|KALO||KALO 171254Z 06011KT 5SM -SN BR OVC016 M06/M07 A2983 RMK AO2 SLP116 P0000 T10611072|
|KAZO||KAZO 171253Z 09008KT 10SM OVC018 M05/M09 A2995 RMK AO2 SLP156 T10501089|
|KCID||KCID 171308Z 10014KT 1 1/4SM -SN BR OVC010 M06/M06 A2980 RMK AO2 P0000 T10561061|
|KCMI||KCMI 171253Z 05013KT 3SM -SN BR BKN010 OVC015 M03/M04 A2981 RMK AO2 SFC VIS 4 CIG 006V013 SLP102 P0000 T10331044|
|KFWA||KFWA 171254Z 09014KT 10SM BKN016 OVC070 M04/M07 A2991 RMK AO2 SNB25E40 SLP139 P0000 T10391067 $|
|KGRR||KGRR 171253Z 08012KT 10SM BKN024 OVC080 M07/M11 A2998 RMK AO2 SLP164 T10671106|
|KMDW||KMDW 171309Z 10008KT 1 3/4SM -SN BKN017 OVC034 M04/M07 A2989 RMK AO2 P0000 T10391067 $|
|KMKE||KMKE 171305Z 10014KT 3/4SM R01L/P6000FT -SN OVC018 M03/M07 A2993 RMK AO2 SFC VIS 1 1/4 P0001 T10281067|
|KMKG||KMKG 171255Z 08010KT 10SM OVC024 M07/M11 A2999 RMK AO2 SLP167 T10671111|
|KMLI||KMLI 171252Z 09015G23KT 7SM SCT013 OVC034 M04/M06 A2981 RMK AO2 SLP103 T10391061|
|KMSN||KMSN 171311Z 07008KT 3/4SM R36/4500V6000FT -SN BR VV014 M05/M07 A2991 RMK AO2 P0001 T10501067|
|KORD||KORD 171251Z 09009KT 1 3/4SM R10L/5500VP6000FT -SN BR OVC015 M04/M07 A2988 RMK AO2 SLP129 P0000 T10441067|
|KOSH||KOSH 171253Z 04011KT 10SM OVC020 M08/M10 A2997 RMK AO2 SLP171 T10781100|
|KPIA||KPIA 171254Z 08011KT 3SM BR BKN011 BKN018 OVC032 M04/M06 A2980 RMK AO2 SNE36 SLP100 P0000 T10391061|
|KRFD||KRFD 171316Z 09008G15KT 1 1/2SM -SN BR OVC038 M04/M06 A2989 RMK AO2 P0001 T10441061|
|KSBN||KSBN 171254Z 09007KT 10SM OVC017 M04/M08 A2993 RMK AO2 SLP147 T10441078|
This is a composite plot of the radar summary, echo tops, storm movement, TVS and MESO signatures and watch boxes. The radar summary is color coded by precip type. Greens, yellows and reds are rain. Pinks are mixed precipitation (freezing rain, sleet). Blues are snow. NOTE: Radar data is susceptible to a phenomena called anomalous propagation. This generally happens at night and appears as a area of 20 dBZ echos (darkest green) which is centered around each radar site and expands with time. To try and reduce the problem, low echo values near the radar sites have been removed.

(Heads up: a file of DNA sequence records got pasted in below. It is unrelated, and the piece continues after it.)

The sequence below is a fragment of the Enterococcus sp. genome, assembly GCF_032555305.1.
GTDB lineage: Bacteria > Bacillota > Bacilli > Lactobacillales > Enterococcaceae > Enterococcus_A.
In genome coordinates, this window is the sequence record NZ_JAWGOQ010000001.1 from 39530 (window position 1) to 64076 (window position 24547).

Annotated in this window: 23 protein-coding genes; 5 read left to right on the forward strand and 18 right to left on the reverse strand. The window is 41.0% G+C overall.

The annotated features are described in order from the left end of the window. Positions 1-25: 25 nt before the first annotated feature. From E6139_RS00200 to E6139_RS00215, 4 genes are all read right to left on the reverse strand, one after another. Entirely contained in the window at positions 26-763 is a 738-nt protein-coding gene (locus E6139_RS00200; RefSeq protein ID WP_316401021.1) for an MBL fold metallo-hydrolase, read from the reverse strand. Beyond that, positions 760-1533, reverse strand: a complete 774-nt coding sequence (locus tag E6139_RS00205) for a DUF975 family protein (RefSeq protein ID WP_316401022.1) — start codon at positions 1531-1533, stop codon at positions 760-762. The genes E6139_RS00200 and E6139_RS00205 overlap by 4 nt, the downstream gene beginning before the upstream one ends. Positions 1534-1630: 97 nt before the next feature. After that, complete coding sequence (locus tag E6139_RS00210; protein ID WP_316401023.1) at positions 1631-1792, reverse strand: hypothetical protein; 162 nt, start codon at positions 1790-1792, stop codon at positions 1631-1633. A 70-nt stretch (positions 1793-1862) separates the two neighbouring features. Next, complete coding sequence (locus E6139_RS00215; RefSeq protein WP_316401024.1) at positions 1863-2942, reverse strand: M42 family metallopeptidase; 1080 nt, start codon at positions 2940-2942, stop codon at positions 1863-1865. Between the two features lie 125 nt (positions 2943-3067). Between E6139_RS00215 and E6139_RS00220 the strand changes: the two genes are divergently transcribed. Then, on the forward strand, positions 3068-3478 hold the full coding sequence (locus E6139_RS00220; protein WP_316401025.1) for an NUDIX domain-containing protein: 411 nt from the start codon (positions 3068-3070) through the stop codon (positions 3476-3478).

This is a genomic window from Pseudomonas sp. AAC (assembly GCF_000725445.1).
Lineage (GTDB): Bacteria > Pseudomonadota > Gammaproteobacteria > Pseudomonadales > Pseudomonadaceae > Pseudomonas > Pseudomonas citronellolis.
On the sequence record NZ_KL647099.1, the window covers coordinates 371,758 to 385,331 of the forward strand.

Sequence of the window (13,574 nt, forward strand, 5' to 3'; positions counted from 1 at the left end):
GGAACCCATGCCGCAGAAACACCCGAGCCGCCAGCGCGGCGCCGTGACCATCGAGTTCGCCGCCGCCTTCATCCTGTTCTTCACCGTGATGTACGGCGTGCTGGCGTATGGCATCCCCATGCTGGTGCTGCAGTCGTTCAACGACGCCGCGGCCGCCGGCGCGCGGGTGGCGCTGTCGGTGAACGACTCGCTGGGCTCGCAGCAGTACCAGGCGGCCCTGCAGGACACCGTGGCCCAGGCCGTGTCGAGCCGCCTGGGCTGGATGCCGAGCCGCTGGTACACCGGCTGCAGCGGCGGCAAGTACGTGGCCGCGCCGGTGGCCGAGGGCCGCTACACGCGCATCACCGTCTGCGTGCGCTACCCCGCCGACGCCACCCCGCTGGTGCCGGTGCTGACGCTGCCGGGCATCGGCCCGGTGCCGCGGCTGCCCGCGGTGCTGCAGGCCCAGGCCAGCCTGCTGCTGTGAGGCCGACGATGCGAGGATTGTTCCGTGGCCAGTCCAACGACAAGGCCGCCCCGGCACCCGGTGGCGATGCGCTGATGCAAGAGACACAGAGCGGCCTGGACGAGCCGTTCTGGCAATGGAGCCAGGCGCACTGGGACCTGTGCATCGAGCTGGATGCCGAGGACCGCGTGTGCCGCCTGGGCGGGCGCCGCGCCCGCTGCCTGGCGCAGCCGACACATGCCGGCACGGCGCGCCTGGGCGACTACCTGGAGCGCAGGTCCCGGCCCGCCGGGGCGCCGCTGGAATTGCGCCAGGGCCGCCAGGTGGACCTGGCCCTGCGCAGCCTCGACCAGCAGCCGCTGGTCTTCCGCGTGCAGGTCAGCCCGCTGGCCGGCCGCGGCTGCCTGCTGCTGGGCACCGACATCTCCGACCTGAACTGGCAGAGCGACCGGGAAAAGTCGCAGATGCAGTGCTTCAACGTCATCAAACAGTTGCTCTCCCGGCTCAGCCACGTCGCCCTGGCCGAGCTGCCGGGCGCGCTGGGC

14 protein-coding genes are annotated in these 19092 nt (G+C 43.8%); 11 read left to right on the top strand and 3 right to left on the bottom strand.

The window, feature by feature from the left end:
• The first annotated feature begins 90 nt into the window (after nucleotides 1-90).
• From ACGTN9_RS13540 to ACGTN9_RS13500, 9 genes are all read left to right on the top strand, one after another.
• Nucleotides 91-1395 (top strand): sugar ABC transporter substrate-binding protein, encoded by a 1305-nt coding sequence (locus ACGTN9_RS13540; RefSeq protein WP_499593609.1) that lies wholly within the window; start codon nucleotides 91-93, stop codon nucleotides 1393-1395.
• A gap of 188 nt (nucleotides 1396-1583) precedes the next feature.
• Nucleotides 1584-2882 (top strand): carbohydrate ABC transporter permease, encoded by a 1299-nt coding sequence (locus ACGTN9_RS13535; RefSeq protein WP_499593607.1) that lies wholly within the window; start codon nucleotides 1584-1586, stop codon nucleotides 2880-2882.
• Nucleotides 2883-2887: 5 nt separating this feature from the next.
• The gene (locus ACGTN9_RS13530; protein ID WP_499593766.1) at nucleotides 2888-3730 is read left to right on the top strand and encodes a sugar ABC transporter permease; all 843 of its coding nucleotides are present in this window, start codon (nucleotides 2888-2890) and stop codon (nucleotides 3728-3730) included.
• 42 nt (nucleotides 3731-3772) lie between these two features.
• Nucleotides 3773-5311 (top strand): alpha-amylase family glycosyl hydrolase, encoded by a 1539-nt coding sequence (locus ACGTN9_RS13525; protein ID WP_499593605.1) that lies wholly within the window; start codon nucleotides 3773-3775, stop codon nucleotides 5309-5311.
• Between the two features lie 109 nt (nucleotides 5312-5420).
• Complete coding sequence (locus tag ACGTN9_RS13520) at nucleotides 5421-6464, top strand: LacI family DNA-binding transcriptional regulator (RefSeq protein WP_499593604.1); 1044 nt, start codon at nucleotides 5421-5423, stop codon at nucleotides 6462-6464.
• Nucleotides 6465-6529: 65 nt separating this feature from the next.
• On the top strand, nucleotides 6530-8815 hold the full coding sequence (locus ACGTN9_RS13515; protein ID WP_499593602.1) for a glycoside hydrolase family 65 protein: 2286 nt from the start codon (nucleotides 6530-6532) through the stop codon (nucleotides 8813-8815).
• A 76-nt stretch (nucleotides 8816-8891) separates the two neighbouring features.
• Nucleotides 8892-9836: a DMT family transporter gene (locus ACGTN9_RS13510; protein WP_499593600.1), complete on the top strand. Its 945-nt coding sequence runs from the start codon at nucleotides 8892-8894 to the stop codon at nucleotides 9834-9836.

This image is the equivalent of taking a black and white photo of the earth. The bright areas show where the sun is being reflected back into space as a result of clouds or snow cover. Clouds and snow show up white. The thicker the cloud, the brighter the color. Land surfaces show up as gray and ocean surfaces nearly black. The major limitation to visible imagery is that it is only valid during daylight.
This type of image shows heat based radiation from the infrared spectrum. In other words, the warmer the surface, the more infrared radiation it emits. For a satellite image, cooler surfaces are bright and warmer surfaces are dark. Since the atmosphere cools as you increase in altitude, clouds would show up as bright areas and land surfaces as dark areas. In addition, low clouds will be more gray and higher clouds will show up more white. Tall thunderstorm clouds will show up as bright white and fog will be hard to discern from land areas. A large advantage of IR is that you can view it 24 hours a day.
This is a composite map contain the following analyses: radar summary (color filled areas), surface data plot (composite station model), frontal locations (in various bold lines) and pressure contours (in thin blue lines).